Below you will find a fragment of the interview with Ania Luk for Peripheral ARTeries Art Review – the Biennial Edition. Published in the UK in May 2019.
For this special edition of Peripheral ARTeries we have selected your Pattern series, a stimulating project that our readers has already started to get to know in the introductory pages of this article. What has at once captured our attention of your body of works is the way you sapiently combined the figurative refined with geometric abstraction, with such unique rigorous aesthetics: when walking our readers through your usual setup and process, would you tell us how do you usually develop the initial ideas for your artworks?
This is a difficult question, actually I have never really thought about it. An idea is such a transitory matter, so it is difficult to capture this one particular moment of its appearance and then readiness to be transferred onto canvas. Since my painting is based mainly on emotions, my ideas are born this way, They just come out of the blue. It’s like an inspiring painting, a piece of fabric, an old photo that just makes the idea start sprouting, or even initiate a new series of paintings. Some images are inherently haunting, but I need time to perceive them, sort them in my head. They accompany me until I am ready to put them on canvas.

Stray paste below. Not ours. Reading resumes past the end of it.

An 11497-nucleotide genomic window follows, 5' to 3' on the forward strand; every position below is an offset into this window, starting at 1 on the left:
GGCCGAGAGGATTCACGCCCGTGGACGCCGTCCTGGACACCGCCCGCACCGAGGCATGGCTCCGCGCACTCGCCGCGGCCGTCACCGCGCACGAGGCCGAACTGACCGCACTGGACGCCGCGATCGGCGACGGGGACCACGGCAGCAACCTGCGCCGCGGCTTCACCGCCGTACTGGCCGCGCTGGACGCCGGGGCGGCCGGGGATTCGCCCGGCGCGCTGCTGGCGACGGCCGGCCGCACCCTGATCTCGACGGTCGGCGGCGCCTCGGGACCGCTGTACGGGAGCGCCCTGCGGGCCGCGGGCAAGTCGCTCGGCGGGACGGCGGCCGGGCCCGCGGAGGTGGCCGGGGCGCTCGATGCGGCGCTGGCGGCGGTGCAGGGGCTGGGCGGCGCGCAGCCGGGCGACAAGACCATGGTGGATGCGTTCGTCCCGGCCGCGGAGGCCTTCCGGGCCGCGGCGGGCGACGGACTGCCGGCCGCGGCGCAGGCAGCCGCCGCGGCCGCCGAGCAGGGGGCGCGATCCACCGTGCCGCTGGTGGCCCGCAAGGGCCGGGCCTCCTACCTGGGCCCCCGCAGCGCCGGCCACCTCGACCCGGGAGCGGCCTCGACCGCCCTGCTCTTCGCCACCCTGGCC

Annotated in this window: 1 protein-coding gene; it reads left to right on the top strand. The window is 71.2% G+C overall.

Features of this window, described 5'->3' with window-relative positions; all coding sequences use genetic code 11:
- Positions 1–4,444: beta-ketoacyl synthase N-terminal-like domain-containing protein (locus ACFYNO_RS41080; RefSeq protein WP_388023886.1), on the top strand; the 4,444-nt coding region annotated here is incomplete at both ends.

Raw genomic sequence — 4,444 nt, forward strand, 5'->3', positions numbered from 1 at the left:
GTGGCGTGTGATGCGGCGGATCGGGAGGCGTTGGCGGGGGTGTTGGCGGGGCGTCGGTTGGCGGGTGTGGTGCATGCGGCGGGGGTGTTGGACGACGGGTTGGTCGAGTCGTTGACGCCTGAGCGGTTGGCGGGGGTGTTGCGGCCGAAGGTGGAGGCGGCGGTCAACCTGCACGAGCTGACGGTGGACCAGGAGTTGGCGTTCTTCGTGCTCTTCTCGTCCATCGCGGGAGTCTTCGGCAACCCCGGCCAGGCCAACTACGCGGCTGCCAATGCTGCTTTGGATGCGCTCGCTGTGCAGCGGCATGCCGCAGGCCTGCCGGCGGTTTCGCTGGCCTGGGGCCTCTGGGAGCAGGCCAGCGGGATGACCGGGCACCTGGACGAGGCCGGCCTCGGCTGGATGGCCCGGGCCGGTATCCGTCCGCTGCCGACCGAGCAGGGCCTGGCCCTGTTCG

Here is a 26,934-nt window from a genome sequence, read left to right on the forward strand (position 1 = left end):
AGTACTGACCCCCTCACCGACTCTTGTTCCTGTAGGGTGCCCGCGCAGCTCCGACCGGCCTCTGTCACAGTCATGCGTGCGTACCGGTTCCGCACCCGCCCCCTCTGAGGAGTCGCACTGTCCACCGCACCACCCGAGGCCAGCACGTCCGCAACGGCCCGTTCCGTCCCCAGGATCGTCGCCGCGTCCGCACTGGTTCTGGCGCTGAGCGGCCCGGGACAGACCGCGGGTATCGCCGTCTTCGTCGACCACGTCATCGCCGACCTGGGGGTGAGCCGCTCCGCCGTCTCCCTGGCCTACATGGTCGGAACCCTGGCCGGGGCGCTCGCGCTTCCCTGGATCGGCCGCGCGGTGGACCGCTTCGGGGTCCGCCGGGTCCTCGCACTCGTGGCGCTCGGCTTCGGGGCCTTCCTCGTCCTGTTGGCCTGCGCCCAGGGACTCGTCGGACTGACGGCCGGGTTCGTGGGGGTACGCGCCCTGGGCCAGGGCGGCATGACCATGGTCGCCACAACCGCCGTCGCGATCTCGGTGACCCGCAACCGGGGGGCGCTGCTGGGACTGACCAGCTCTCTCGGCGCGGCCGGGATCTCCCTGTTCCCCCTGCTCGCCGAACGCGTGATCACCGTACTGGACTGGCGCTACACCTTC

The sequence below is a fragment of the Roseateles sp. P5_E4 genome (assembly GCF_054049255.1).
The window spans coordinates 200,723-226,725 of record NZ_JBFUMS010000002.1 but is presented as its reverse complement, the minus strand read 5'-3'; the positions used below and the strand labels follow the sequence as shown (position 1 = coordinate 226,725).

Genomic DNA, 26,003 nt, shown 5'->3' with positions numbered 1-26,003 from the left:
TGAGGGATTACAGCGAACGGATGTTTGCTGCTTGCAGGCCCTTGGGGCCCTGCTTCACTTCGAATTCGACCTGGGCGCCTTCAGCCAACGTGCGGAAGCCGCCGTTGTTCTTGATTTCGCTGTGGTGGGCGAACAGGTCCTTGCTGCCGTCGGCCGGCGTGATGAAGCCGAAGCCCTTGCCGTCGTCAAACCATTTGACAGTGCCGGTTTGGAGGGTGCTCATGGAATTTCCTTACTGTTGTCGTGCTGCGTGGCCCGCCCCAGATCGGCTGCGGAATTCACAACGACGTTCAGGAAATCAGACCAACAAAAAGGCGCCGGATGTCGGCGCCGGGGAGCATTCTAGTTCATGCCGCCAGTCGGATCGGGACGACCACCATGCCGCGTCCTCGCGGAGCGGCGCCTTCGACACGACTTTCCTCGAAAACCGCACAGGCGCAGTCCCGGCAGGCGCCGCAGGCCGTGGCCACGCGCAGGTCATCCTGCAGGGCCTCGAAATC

I almost never sketch my ideas or take notes of it. I do not design a picture from the beginning to the end, let’s say it is a cooperation of fortuitousness that sometimes surprises. But obviously it is a controlled fortuitousness.
Sometimes I have the impression that some of the pictures create themselves, with a little bit of my help. Or rather – I do not hinder them. My favourite paintings actually “painted” themselves. Really.
The whole interview can be found at Biennial Edition 2019 or below: